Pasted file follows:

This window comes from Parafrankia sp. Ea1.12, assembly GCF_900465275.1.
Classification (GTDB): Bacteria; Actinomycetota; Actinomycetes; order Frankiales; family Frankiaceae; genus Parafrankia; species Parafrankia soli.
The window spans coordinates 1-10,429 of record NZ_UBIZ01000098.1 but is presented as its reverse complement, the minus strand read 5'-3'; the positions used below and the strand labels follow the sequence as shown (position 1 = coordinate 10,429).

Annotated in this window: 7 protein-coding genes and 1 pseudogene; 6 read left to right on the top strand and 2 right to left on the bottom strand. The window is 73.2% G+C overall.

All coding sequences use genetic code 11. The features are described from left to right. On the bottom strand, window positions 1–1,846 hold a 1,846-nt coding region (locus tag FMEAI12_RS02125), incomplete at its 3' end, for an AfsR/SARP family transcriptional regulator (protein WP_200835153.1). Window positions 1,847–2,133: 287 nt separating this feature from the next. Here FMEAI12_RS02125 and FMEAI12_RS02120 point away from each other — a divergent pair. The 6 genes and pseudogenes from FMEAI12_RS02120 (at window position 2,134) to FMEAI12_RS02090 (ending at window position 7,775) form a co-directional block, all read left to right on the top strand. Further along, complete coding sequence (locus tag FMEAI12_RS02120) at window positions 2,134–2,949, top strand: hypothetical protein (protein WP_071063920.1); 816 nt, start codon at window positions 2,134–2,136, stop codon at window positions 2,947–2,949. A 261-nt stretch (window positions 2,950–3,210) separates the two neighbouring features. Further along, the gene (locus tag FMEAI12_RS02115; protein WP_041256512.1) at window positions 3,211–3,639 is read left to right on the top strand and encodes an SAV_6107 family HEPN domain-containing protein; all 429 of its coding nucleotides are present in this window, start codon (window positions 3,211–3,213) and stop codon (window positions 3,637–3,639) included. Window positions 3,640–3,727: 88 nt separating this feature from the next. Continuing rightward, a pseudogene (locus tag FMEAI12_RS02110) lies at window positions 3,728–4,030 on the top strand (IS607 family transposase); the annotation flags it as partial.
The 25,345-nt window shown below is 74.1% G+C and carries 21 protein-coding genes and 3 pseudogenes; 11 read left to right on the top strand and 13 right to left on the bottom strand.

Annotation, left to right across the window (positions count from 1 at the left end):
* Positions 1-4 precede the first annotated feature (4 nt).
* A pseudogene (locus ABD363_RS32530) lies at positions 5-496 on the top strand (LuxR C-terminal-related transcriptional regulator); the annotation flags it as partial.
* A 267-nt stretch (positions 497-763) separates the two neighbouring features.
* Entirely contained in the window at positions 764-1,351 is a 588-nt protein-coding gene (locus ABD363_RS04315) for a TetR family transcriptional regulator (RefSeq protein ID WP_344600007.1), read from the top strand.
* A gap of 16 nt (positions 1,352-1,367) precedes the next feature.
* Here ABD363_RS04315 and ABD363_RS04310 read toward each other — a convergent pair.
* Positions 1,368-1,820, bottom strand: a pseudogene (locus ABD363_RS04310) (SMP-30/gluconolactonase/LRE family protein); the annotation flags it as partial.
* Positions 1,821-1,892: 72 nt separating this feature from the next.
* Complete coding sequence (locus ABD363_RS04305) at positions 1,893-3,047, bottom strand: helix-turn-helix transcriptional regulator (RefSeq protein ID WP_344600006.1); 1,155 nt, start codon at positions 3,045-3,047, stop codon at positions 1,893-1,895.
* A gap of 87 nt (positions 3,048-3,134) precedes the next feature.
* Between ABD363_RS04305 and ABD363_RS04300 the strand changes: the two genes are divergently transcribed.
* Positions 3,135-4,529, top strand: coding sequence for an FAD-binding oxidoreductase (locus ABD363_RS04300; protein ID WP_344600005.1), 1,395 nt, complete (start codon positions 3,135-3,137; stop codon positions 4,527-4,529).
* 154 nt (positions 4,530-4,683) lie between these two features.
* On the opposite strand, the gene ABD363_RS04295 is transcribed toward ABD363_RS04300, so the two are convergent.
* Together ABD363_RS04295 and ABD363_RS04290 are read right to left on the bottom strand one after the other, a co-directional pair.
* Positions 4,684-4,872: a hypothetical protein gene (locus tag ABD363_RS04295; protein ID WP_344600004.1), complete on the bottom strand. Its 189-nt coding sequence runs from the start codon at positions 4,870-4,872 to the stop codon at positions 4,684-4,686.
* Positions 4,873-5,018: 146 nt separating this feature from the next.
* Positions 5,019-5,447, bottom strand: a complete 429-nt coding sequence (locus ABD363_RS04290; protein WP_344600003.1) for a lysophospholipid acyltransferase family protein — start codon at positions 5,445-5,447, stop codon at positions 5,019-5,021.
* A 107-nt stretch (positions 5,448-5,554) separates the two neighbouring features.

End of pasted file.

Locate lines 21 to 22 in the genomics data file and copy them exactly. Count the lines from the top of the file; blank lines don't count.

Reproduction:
* On the opposite strand, the gene ABD363_RS04295 is transcribed toward ABD363_RS04300, so the two are convergent.
* Together ABD363_RS04295 and ABD363_RS04290 are read right to left on the bottom strand one after the other, a co-directional pair.